#1
I am going to be connecting a Line6 HD500x modeler to a pair of active monitor speakers using a 1/4" TS cable. You can spend not all that much or a whole bunch on a 15' length cable. For this application does it really matter much? If it does I would assume that the issue would be better shielding and less noise.

Thanks.

dave
#2
I think for your use, any cable will do just fine.

I don't pit stock into the thought that a more expensive cable sounds better. I think the price reflects build quality and lasting power more than anything. I use all Yorkville cables here both in studio and on stage, and have never had a bad sound. Yorkville makes budget equipment here in Canada. So a Behringer, but with actual care and thought into their gear and the gear doesn't sound like complete crap. Most of it is very usable and well built.
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Last edited by the chemist at Jul 28, 2016,
#3
I think the question is about using balanced vs unbalanced cable.

As a general rule, the greatest difference in these cables is when you are using longer cable runs. For these, you're probably looking at 6-ft cables or less. I wouldn't worry about it.

Also worth considering is the notion that, "When you're worried that the cables you use are the weak link in your chain, then you've arrived." Haha.

CT
Could I get some more talent in the monitors, please?

I know it sounds crazy, but try to learn to inhale your voice. www.thebelcantotechnique.com

Chris is the king of relating music things to other objects in real life.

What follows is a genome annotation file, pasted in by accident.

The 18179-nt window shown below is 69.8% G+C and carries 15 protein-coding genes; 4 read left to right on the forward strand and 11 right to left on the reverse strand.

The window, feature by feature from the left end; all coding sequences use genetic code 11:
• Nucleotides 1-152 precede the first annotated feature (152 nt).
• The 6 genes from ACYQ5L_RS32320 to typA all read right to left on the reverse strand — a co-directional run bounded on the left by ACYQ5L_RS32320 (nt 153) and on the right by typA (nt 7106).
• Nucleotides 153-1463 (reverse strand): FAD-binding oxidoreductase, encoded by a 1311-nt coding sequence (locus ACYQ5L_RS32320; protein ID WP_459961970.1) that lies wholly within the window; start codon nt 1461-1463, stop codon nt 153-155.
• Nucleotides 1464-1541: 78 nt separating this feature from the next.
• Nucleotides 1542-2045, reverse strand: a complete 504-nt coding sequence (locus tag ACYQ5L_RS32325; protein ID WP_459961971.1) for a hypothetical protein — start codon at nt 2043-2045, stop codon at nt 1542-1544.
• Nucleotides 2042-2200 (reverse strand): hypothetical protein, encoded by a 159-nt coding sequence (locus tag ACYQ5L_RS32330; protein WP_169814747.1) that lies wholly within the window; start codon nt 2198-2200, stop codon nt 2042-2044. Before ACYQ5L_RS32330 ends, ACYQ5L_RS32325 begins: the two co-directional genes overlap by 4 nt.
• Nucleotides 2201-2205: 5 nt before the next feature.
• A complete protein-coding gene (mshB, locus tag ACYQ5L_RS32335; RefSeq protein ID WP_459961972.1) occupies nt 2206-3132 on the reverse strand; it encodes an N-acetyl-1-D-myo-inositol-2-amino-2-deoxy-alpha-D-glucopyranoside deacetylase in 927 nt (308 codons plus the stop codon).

#4
I think it is worth it to buy quality cables so you buy once. Cheap-cheap stuff will eventually/easily break or short on you. The actual cable materials and plugs have less to do with what I look for, although that is important when you look into Hi-Fi solutions.

The main things to look for in instrument 1/4 cables:

- Shielding. The -/ground signal is wrapped around the + signal. This helps to prevent EMI from leaking into the signal. Generally if the cable says "instrument" cable it will be shielded like this, if it says "speaker" cable it is not shielded.
- BRAIDED Shielding. Non-Braided shielding (Spiral) can end up twisting and turning, revealing sizeable portions of the + signal wire housing. Braided shielding is braided as it suggest, and is much harder to separate.
- Strain Relief. This is usually some shrink wrap that is shrunk around the internal contact points of the cable and the plug, and extends outside the plug housing. This helps prevent the soldered wire from breaking off of the plug contacts. Other forms are spring and rubber sleeves.
- Soldered. I think for pedalboard patch pables, solderless is okay, since they are not being moved around that much. But for cable lines that are constantly moved, taken up, rolled up, etc., soldered is the way to go.

Now the persnickety stuff:

- Capacitance. From what I understand, the lower the better. Generally you will not have readings on a fully assembled cable, but rather the wire itself. There are a lot listed here.
- Plugs. From what I understand, from best to worst of the 3 "biggest" plug names are G&H, Switchcraft, and Neutrik. If I was being persnickety, I would not get any cable/plug that did not have one of those names on it (and really I prefer Switchcraft). Neutrik has more unconventional models of plugs as well. And of course get the kind of plug (orientation, size, model, etc) you need.
---

Really, the FUN bit is making your own cables- soldering, strain-reliefing and all! I recommend CA-0446 with Switchcraft 285L/226. It is thick cable though so I do not recommend for tight angles.
Last edited by Will Lane at Jul 29, 2016,
#6
Quote by Will Lane
I think it is worth it to buy quality cables so you buy once. Cheap-cheap stuff will eventually/easily break or short on you.


Agreed. Except that there is a limit. Some of those cables are ridiculous amounts of money, only because they can be.


Quote by Will Lane
Really, the FUN bit is making your own cables- soldering, strain-reliefing and all....


*shudders*. Hahaha

CT